A Little Walt Whitman is Good for the Soul

A Little Walt Whitman is Good for the Soul

This is me a few years from now

I dream’d in a dream I saw a city invincible,
to the attacks of the whole of the rest of the earth,
I dream’d that was the new city of Friends.

I keep a copy of Whitman’s Leaves of Grass on the end table by my reading chair. I read snatches of his lines in the early morning before digging into whatever book I am working through at the time. There is just something about those 19th century American Romantics that have me returning to their waters time and again to drink. You have heard me cite the following quote by Henry David Thoreau – another American Romantic – before, but it is worth repeating:

I went to the woods because I wished to live deliberately; to front only the essentials in life and see what it had to teach me. And not, when I came to die, discover that I had never lived.

Those few words make me want to grab my walking stick parked in a corner in our house and head out to the wooded hills with my wife in hand to see what there is to see. The words of Whitman and Thoreau have lasted so long because they speak to the heart of the human condition – the desire to live faithfully and deliberately. It is also a reminder of the importance of abiding together.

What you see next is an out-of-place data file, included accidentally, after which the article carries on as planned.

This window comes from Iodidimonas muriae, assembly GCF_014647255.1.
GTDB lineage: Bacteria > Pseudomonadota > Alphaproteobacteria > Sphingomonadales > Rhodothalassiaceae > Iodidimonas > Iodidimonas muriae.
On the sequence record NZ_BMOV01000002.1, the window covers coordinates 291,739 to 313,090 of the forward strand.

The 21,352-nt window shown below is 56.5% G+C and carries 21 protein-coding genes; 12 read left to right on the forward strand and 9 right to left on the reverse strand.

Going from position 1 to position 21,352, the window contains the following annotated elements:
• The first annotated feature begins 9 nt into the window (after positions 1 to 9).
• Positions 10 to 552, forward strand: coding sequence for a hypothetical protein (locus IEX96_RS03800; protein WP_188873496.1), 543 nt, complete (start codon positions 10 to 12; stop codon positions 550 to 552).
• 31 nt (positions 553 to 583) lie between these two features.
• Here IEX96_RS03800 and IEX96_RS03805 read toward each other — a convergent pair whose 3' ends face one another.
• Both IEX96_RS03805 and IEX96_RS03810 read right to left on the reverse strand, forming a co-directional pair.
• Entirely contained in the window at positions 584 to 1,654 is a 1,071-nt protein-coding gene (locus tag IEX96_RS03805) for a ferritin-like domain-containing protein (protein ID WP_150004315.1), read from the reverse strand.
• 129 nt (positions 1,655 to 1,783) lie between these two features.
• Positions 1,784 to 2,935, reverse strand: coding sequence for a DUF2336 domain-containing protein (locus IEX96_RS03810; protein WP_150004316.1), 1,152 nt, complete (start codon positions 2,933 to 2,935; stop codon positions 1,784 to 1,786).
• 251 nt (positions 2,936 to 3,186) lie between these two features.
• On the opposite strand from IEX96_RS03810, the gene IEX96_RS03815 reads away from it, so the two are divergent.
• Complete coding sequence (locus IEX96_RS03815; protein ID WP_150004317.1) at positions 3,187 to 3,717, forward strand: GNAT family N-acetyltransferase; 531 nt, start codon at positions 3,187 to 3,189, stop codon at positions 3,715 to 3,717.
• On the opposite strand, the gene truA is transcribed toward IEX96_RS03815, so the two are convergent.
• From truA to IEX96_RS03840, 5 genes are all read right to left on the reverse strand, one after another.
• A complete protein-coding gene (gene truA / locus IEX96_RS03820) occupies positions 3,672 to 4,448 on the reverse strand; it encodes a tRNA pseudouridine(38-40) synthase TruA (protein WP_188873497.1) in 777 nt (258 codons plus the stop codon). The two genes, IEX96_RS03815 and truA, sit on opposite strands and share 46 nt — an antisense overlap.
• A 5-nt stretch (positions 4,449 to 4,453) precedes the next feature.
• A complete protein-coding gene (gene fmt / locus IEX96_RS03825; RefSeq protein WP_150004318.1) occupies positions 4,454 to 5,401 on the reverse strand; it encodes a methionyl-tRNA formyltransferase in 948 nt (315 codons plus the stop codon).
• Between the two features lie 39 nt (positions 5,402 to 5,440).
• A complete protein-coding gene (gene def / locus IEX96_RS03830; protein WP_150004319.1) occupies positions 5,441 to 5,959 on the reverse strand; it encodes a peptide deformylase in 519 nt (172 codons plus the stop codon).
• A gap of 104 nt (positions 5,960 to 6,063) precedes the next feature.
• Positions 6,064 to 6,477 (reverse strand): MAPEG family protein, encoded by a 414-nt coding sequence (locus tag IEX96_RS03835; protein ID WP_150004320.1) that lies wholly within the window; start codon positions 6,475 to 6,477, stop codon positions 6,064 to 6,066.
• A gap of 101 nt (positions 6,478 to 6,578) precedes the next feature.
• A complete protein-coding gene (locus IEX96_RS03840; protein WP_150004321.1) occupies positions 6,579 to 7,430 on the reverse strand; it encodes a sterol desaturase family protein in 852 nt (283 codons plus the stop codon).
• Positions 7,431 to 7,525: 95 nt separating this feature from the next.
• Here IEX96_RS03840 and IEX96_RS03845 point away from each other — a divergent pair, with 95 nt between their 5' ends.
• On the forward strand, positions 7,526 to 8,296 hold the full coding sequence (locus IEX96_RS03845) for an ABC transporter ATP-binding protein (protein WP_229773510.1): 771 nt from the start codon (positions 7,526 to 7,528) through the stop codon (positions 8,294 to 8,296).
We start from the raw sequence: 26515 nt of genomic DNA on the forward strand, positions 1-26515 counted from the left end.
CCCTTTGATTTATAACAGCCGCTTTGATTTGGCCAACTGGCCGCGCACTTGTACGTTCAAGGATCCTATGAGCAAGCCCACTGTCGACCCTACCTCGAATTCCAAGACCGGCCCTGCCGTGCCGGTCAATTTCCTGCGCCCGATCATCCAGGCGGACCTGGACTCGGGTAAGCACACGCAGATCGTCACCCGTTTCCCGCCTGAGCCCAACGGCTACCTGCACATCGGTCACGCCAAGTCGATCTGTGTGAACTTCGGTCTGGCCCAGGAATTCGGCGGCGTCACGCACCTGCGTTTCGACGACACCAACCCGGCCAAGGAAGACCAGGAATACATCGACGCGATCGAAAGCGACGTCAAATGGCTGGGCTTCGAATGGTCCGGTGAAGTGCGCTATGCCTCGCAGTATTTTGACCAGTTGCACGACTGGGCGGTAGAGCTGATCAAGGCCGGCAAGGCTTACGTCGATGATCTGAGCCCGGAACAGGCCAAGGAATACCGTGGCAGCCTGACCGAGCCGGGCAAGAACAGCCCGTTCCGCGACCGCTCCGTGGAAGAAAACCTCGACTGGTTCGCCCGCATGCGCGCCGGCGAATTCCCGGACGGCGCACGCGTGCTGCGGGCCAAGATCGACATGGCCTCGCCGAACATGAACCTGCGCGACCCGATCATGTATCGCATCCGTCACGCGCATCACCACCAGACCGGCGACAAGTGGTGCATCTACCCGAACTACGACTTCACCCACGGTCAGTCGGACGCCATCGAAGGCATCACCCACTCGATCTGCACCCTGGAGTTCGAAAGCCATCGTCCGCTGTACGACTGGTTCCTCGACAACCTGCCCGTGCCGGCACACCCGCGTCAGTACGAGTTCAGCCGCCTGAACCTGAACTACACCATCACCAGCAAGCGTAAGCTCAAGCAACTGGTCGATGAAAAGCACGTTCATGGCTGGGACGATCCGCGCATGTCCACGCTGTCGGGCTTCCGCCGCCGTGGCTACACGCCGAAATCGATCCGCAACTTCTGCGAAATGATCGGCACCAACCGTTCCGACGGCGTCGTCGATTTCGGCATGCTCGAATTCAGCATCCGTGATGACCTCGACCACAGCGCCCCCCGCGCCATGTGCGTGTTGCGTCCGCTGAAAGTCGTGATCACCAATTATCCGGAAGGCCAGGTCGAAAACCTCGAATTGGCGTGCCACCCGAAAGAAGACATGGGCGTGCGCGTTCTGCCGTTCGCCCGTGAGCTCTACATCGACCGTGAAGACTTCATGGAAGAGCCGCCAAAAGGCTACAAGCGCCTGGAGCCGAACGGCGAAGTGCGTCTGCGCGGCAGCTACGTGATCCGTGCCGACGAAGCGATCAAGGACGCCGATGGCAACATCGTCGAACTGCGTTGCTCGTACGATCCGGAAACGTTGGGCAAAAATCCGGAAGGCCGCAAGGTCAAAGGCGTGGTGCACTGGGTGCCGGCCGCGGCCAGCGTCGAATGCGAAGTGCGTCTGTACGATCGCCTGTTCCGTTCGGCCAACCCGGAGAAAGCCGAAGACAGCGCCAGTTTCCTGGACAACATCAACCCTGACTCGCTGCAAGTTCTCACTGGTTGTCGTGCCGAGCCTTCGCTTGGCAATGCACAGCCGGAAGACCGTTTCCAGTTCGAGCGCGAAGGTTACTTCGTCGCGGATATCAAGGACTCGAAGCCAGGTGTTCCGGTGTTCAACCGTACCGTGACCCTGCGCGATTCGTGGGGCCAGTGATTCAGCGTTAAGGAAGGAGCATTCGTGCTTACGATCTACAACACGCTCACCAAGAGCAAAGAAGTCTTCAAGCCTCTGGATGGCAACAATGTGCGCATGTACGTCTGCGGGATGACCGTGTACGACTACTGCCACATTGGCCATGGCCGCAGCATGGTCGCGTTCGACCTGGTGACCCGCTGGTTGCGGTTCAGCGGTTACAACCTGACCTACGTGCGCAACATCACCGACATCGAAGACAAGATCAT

It is part of the church’s responsibility to bear upon our consciences that God created us to live not in isolation but in community, and to do so with a holy intentionality. So many – too many – trudge through life going through the mechanics of work, family, responsibilities and other routines and fail to actually live. The Bible reminds us that we each play an important and significant role:
As it is, there are many members, yet one body … [25] that there may be no dissension within the body, but the members may have the same care for one another. [26] If one member suffers, all suffer together with it; if one member is honored, all rejoice together with it. (1 Corinthians 12:20, 25-26)

My prayer for the church (and all her members) is two-fold: 1) that each of us discover how indispensable we are in this community of faith, and 2) that we may live our lives fully, abundantly and faithfully. And when we falter, may we live in the generosity of God’s grace for another day.

This Dude abides,

Greg